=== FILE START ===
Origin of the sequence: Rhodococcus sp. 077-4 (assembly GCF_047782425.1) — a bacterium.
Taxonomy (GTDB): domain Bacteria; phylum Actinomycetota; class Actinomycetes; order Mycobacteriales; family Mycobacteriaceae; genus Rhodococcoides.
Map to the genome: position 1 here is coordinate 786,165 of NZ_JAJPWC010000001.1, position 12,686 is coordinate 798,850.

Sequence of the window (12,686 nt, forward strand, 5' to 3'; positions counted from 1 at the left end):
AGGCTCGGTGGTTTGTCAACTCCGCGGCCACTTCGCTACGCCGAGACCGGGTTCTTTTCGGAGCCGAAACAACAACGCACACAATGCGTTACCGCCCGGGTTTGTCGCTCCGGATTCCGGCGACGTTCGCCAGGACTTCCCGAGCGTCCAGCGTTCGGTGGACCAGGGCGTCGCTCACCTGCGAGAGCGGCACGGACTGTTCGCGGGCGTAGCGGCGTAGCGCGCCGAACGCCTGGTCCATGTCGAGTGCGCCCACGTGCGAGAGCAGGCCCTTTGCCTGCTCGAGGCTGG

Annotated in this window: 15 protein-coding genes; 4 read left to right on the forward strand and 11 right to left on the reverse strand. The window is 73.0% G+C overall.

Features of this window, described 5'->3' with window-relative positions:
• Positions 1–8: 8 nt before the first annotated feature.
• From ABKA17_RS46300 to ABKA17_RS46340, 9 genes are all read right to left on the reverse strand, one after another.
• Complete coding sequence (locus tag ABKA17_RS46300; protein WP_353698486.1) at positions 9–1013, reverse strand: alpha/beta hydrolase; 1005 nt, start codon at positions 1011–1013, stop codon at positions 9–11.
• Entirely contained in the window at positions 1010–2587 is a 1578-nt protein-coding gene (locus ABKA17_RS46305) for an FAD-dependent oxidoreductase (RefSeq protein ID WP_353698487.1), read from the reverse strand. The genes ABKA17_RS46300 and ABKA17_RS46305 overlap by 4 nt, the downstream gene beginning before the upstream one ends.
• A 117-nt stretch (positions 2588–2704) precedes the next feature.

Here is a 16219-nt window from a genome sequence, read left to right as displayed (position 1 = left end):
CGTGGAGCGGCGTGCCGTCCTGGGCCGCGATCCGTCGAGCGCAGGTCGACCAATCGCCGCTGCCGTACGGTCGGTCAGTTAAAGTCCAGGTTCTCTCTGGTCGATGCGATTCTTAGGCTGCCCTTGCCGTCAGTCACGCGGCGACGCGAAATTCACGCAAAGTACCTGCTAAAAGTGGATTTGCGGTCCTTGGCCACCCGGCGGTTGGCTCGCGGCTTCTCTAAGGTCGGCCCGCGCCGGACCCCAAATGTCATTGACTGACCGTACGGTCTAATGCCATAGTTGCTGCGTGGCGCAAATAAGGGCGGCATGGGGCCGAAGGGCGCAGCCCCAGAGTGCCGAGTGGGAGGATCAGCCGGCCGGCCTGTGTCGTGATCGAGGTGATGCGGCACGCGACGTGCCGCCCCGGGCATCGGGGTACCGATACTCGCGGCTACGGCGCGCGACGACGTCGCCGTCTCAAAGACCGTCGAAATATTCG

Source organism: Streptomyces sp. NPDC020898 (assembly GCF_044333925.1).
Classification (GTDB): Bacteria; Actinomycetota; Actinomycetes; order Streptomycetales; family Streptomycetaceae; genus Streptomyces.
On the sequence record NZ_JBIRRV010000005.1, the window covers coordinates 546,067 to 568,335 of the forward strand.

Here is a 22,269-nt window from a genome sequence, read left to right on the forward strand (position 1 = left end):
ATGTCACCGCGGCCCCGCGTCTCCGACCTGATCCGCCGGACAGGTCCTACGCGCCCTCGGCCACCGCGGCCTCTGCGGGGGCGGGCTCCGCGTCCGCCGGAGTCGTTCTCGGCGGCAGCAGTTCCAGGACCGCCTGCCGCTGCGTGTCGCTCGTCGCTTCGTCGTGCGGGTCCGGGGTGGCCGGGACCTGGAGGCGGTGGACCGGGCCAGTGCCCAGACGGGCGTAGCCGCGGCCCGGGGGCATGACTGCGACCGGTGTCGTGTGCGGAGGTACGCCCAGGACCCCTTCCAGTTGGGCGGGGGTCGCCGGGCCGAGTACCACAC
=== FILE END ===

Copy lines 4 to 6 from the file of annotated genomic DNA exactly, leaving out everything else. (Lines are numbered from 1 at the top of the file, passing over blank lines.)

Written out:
Sequence of the window (12,686 nt, forward strand, 5' to 3'; positions counted from 1 at the left end):
AGGCTCGGTGGTTTGTCAACTCCGCGGCCACTTCGCTACGCCGAGACCGGGTTCTTTTCGGAGCCGAAACAACAACGCACACAATGCGTTACCGCCCGGGTTTGTCGCTCCGGATTCCGGCGACGTTCGCCAGGACTTCCCGAGCGTCCAGCGTTCGGTGGACCAGGGCGTCGCTCACCTGCGAGAGCGGCACGGACTGTTCGCGGGCGTAGCGGCGTAGCGCGCCGAACGCCTGGTCCATGTCGAGTGCGCCCACGTGCGAGAGCAGGCCCTTTGCCTGCTCGAGGCTGG

Annotated in this window: 15 protein-coding genes; 4 read left to right on the forward strand and 11 right to left on the reverse strand. The window is 73.0% G+C overall.